Tony Lema was known as “Champagne Tony” since he had promised bubbly for the press prior to the final round of the first tournament he won in 1962. The tradition continued and included his greatest victory in The Open at St Andrews in 1964.
It was his debut in The Open and he had never previously played links golf or visited Britain. He had learned the game as a caddie in San Francisco but served as a U.S Marine in Korea before turning professional.
It took seven years for him to win for the first time but in 1964 he had won four times, including three times in the previous four weeks, when he arrived in Scotland. Arnold Palmer had not made the trip so suggested Lema use his regular Open caddie, Tip Anderson. It was the perfect partnership.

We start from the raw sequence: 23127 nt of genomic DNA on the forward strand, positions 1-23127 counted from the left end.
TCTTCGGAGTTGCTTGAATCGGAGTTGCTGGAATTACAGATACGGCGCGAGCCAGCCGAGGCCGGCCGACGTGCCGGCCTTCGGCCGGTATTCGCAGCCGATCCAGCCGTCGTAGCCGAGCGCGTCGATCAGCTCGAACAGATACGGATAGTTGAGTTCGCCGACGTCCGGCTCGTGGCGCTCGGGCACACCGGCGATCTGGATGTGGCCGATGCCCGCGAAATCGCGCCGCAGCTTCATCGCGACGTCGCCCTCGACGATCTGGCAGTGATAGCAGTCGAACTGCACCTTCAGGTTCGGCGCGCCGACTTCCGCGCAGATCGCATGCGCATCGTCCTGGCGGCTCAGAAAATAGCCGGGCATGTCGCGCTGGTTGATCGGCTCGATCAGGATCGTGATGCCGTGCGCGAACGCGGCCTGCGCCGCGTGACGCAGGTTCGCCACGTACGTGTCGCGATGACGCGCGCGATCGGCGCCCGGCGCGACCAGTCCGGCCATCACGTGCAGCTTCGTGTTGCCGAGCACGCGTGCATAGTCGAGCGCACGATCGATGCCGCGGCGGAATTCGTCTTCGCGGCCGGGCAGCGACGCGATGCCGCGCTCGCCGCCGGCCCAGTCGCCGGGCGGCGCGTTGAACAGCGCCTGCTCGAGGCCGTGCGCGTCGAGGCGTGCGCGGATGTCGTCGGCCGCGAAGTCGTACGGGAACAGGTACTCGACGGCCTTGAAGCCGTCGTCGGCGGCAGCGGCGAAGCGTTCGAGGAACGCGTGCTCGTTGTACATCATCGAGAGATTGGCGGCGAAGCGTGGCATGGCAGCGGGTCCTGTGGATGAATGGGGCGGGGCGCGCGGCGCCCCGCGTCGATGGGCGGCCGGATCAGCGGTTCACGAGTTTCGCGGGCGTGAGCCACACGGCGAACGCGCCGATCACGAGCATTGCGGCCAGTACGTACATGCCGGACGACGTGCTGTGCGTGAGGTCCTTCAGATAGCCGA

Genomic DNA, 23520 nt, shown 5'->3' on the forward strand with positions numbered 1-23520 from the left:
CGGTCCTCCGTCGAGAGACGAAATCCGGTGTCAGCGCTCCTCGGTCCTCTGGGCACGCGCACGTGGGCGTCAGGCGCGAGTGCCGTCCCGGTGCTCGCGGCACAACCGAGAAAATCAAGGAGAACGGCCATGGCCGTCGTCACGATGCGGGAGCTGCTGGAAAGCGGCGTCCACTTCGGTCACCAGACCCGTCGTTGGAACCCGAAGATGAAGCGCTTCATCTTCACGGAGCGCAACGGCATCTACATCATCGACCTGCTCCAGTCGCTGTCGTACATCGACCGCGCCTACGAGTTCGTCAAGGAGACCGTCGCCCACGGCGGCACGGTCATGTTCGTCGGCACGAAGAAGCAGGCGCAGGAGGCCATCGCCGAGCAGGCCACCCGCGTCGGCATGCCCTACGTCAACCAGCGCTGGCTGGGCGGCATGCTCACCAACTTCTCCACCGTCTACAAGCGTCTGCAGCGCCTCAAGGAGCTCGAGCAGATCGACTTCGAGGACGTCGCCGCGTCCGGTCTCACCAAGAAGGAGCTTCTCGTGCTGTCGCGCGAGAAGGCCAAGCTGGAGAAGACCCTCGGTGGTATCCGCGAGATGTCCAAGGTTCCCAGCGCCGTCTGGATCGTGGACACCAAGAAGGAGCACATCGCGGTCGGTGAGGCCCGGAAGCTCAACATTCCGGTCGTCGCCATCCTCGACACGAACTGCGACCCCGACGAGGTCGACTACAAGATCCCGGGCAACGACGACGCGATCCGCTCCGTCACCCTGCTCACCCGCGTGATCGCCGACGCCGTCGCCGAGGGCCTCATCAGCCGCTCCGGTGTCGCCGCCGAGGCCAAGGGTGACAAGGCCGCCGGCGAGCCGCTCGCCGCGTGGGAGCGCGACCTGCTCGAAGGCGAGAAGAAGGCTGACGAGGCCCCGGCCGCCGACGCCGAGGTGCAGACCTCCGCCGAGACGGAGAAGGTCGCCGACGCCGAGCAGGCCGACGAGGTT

Lema had only arrived 36 hours before The Open and played only nine holes in practice. He followed exactly his instructions from Anderson as to clubbing and line but also showed an instant feel for the game along the ground, not least when playing the perfect chip-and-run through the Valley of Sin to three feet for a birdie at the 72nd hole.
He won by five strokes from Jack Nicklaus and by six from Roberto de Vicenzo. He was fifth on his defence of the title a year later while he featured in one of the great matches at the 1965 World Match Play at Wentworth when he led Gary Player 7up after 19 holes before losing at the 37th hole.
A tall, handsome man, he had an elegant swing and got on with everyone. Tragedy struck in 1966 when his private jet ran out of fuel and crashed landed on a golf course in Lansing, near Chicago. All on board died, including Lema and his wife Betty. He was only 32.